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Time Course and Biologic Correlates of Treatment Response in First-Episode Schizophrenia

Jeffrey Lieberman, MD; Darlene Jody, MD; Stephen Geisler, MD; Jose Alvir, DrPH; Antony Loebel, MD; Sally Szymanski, DO; Margaret Woerner, PhD; Michael Borenstein, PhD
Arch Gen Psychiatry. 1993;50(5):369-376. doi:10.1001/archpsyc.1993.01820170047006.
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Objective:  To examine the course and potential predictors of treatment response in the early phase of schizophrenia.

Design:  Prospective study of an inception cohort.

Setting:  Psychiatric division of an academic medical center with a suburban metropolitan catchment area.

Patients and Intervention:  Seventy first-episode patients who had undergone four biologic assessment procedures (brain magnetic resonance imaging, behavioral response to methylphenidate hydrochloride, growth hormone levels, eye tracking) were treated with a standardized antipsychotic drug protocol until recovery. Response was measured in terms of psychopathology and degree of remission.

Results:  Using survival analysis, the proportion of pa- tients remitting by 1 year was estimated at 83%. Mean and median times to remission were 35.7 weeks and 11 weeks, respectively. No baseline demographic or psychopathologic measure significantly predicted time to or level of remission. However, males tended to be nonresponders to treatment and have diagnoses of schizophrenia rather than schizoaffective disorder. Brain pathomorphology and abnormal basal growth hormone significantly predicted time to remission.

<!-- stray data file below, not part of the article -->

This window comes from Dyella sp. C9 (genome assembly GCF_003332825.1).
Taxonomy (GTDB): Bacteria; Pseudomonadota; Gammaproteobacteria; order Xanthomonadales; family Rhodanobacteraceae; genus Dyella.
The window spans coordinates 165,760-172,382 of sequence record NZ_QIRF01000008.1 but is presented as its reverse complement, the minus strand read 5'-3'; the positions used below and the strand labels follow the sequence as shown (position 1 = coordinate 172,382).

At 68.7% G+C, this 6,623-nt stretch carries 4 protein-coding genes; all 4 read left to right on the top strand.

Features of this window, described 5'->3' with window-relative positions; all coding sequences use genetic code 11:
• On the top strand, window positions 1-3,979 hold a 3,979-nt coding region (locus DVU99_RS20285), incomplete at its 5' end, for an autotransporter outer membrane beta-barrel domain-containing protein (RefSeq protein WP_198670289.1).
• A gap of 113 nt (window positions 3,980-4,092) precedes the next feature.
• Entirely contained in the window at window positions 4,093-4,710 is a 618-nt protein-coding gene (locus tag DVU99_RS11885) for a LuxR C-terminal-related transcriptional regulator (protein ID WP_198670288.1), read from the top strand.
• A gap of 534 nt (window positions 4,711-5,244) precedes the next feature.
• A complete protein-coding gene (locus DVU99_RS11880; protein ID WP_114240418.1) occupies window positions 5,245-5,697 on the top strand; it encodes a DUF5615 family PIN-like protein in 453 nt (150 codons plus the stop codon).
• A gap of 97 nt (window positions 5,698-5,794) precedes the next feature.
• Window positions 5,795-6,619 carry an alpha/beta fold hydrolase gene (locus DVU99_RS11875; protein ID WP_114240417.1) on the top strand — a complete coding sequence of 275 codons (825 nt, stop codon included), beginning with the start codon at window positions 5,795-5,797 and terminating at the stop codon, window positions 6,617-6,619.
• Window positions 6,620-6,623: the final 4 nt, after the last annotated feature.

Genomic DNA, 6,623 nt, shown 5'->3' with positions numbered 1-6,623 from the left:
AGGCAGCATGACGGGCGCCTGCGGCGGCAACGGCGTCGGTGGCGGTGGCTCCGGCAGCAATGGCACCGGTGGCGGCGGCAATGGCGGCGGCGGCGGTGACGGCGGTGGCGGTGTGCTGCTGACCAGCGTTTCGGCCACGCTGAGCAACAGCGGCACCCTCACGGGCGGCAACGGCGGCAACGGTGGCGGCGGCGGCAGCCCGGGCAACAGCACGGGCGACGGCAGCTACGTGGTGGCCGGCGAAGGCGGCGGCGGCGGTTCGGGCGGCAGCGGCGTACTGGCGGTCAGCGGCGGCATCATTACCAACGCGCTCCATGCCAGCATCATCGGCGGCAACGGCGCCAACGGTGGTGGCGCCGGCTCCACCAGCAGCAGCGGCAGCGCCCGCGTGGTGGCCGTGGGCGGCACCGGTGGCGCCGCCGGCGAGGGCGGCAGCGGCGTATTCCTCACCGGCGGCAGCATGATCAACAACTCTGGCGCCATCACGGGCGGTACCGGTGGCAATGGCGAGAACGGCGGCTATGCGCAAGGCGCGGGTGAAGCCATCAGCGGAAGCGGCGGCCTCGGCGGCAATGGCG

Conclusions:  These results indicate that the antipsychotic treatment response of first-episode schizophrenics is better than chronic multiepisode patients and suggest that specific pathobiologic markers reflect pathophysiologic processes that mediate antipsychotic treatment response.


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